19. Part of the flat, dry and sometimes unbearably dull tone of elaborate realist ethnographies is a result of this explicit focus on the regular and often-observed activities of the group under study
    20. Ethnographic fieldwork has never come close to achieving the celebrated status in sociology that it has in anthropology.
    21. Ethnographic writing is far more complex, overlapping, ambiguous, and multifaceted than it is sometimes made to appear in this book
    22. more than one hot and influential in-group within ethnographic circles has become over time a cold and impotent out-group, having fallen victim to its own increasingly beloved but self-deceptive wordsmithing
    23. Little wonder that many sociological fieldworkers pro-duce texts that seem, compared to their anthropological counter-parts, restricted in range, full of jargon, and stuffed with remote facts, as if to satisfy some fetish of documentation or legitimation; they exhibit little interpretive nerve
    24. Interpretive flights of fancy by the fieldworker-author are likely to be of little interest, and any doubts or self-questioning on the part of the writer may be grounds for dismissing the entire work
    25. Selective packaging of field data to exemplify generalized constructs is a standard practice, even though the pre-cise empirical situations in which the field data are developed are perhaps far less coherent or obvious than the concepts they serve to illustrate.
    26. The distinctive, inquisitive, intimate form of inquiry called fieldwork is becoming increasingly popular outside its traditional disciplinary and relatively insular bounda-ries
    27. Concern for the ar-rangement and literary quality of ethnographic reports appears to be growing among fieldworkers
    28. Formal techniques have also been developed to help shape the native's point of view into something reportable. Ethnoscience is one popular method (Tyler, 1969; Spradley, 1979). Ethnomethodologi-cal enactments of sense-making practices of members of a culture is another (Garfinkel, 1965; Leiter, 1980; Lynch, 198 5). Both are controversial.
    29. the social scientists who sometimes turn to ethno-graphic literature to fill out their own studies are seen as a rather unsophisticated bunch by fieldworkers.
    30. Used carelessly, jargon obscured, covers up, and otherwise hides froiD view matters that might well be ambiguous, poorly understood, or contestable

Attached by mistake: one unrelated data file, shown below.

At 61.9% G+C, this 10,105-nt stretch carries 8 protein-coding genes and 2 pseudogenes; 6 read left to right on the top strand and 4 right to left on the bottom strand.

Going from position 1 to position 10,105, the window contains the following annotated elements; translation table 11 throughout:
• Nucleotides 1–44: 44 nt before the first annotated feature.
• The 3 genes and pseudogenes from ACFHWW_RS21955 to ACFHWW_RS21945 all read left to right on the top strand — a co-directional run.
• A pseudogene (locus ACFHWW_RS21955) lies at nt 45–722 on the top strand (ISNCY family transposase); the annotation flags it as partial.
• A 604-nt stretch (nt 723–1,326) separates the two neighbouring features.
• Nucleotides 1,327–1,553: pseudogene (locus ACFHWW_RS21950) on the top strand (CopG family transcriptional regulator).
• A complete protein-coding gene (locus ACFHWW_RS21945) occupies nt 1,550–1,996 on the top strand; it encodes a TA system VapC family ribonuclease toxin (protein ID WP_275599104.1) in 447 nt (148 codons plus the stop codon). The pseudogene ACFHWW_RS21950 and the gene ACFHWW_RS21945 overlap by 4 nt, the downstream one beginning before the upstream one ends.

31. Most confessions, like most dissertations, never see publication. Those that are published, however, normally issue from authors who have first published notable, attention-getting tales in the realist tradition
    32. Most confessions, like most dissertations, never see publication.
    33. Readers from outside fieldwork traditions look to ethnographers for the information they supply on the group studied
    34. increasing interest by fieldworkers in the social philosophies of hermeneutics and phenomenology, philosophies that blur, if they do not demolish, the subject-object distinction
    35. Perhaps the most striking characteristic of ethnographic realism is the almost complete absence of the author from most segments of the finished text.
    36. Collections of autobiographical reflections on past projects represent the most common outlet for confessional tales of the field.
    37. Of note, too, is the realist convention of suppressing the indi-vidual in the tale in favor of programmatically constructing an en-tity to serve as a kind of cultural prototype.
    38. There is also a sort of metatheory that runs through ethno-graphic tales (of all sorts) and that bears mention. Such meta~ theory is tuned to the intellectual fashions of the day, and authors may be only dimly aware of its influence on their writing
    39. Thus matters of the reliability and va-lidity of the data assumed some importance. More recently, with the failure or, at least, the demise of positivist social theory and the increased importance of the problem of meaning, fieldworkers are more likely to cover their claims of realism on the more commonsensical grounds of naturalism and interpretive expertise